In 2010 you gained the commission to design a huge mural. Can you expand on this  and discuss the planning and process?

I was approached by a construction company in Bella Vista, a suburb of Sydney and they were building a large office block. They wanted me to quote for the design of a mural covering a wall measuring 110 x 8.5 metres. I thought about this for long time – I had done commissions before but on a much smaller scale with clients who were happy for me to create what I wanted within loose parameters. How much say would I have in that, how would I actually do that, was I capable of meeting their needs, how could I envisage a wall of that gigantic scale and reduce it to a workable size? The wall, the project and the task were all huge so breaking it down into small steps with approval by the client along the way was for me very important. Here’s that need for structure again!!!

The quote was accepted and so the task began of meeting the brief of a mural with ’Mondrian-like qualities in blues and greens’. I collaborated on this commission with my son Tom Allen, an industrial designer who was living in Barcelona. We worked through many mock-ups before submitting seven options to the client. He chose one and then our task was to refine and develop this design. We eventually submitted the exact measurements so it could be transferred to the wall.

After two years, 400 emails and numerous Skype conversations the client was happy and after eight weeks a team of painters had completed the task of painting the wall.

Miles Allen-Mural 2, Bella Vista NSW (2012-4)


I went to Sydney for the opening of the building and my first face-to-face sighting of the building, the client and the mural. It was a fantastic experience to see the work – I was amazed at the imposing height of the wall. The work towered eight metres above me and I had to stand back a long way to see it all in one go. There was a huge adjustment in the mental picture I had constructed for myself and the actual physical experience of being in the presence of this wall.

The building is on a major road and 70 000 vehicles pass this mural every day and so it gets plenty of exposure.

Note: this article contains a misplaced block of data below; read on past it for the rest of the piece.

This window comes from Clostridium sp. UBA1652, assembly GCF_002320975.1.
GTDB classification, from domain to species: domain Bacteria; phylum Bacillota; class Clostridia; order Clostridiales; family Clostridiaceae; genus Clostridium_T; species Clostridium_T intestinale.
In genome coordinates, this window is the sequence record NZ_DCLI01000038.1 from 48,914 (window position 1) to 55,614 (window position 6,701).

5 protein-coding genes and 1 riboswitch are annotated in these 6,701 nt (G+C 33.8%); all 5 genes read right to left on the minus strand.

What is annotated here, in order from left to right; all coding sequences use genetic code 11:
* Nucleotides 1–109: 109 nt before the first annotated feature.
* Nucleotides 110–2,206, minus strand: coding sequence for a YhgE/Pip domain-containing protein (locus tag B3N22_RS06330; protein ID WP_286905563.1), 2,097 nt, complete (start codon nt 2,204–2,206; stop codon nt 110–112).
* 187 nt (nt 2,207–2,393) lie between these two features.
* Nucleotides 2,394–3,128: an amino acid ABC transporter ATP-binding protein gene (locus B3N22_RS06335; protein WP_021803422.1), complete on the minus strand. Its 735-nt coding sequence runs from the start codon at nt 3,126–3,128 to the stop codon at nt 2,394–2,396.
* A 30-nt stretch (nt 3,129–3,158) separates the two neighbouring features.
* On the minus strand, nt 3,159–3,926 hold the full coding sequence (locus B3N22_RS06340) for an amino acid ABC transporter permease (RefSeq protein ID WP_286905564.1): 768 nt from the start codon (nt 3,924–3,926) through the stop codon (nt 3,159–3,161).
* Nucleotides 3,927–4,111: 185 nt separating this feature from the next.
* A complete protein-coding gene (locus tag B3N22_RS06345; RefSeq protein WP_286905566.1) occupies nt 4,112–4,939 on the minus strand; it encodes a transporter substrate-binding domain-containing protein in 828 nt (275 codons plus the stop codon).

Miles Allen-Mural 1, Bella Vista NSW (2012-4)

Miles Allen-Mural 2, Bella Vista NSW (2012-4) 8.5 x 110 Metres

What are your thoughts on art in such public places?

I think art in such public places compensates for the coldness and rigidity of materials existing in our urban environments such as concrete, steel, metal rods, asphalt, pavements. All of which can have very uninteresting colours, forms and shapes being built from practical and cost-effective perspectives often at the detriment of aesthetics.

I think generally we are witnessing a welcome shift which is more integrative of visual beauty and which attempts to balance practicality with a visually pleasant and attractive urban environment. There is a well-documented link between lived-in environments and our mental well-being.

Miles Allen-Posts of recycled timber inlaid with plywood (2014)

Posts of recycled timber inlaid with plywood (2014) Various sizes maximum 185 cms High

What comes first, the finding of materials or the idea/inspiration that then leads you on the search?

It is a bit of an interplay between the two though more often than not it is the materials that tend to lead the way to an art work. I think it is important to be attentive to the inner dialogue I have with these found objects and let them guide my creative process. Yet at times I have an idea at the back of my mind which drives my search through markets, garage sales, rubbish tips and recycling depots. It’s really about being openly curious and receptive to both materials and ideas and flow with the possibility of being surprised by unconventional ways of utilising objects and exploring ideas.

Can you expand on your use of rulers and other measuring devices?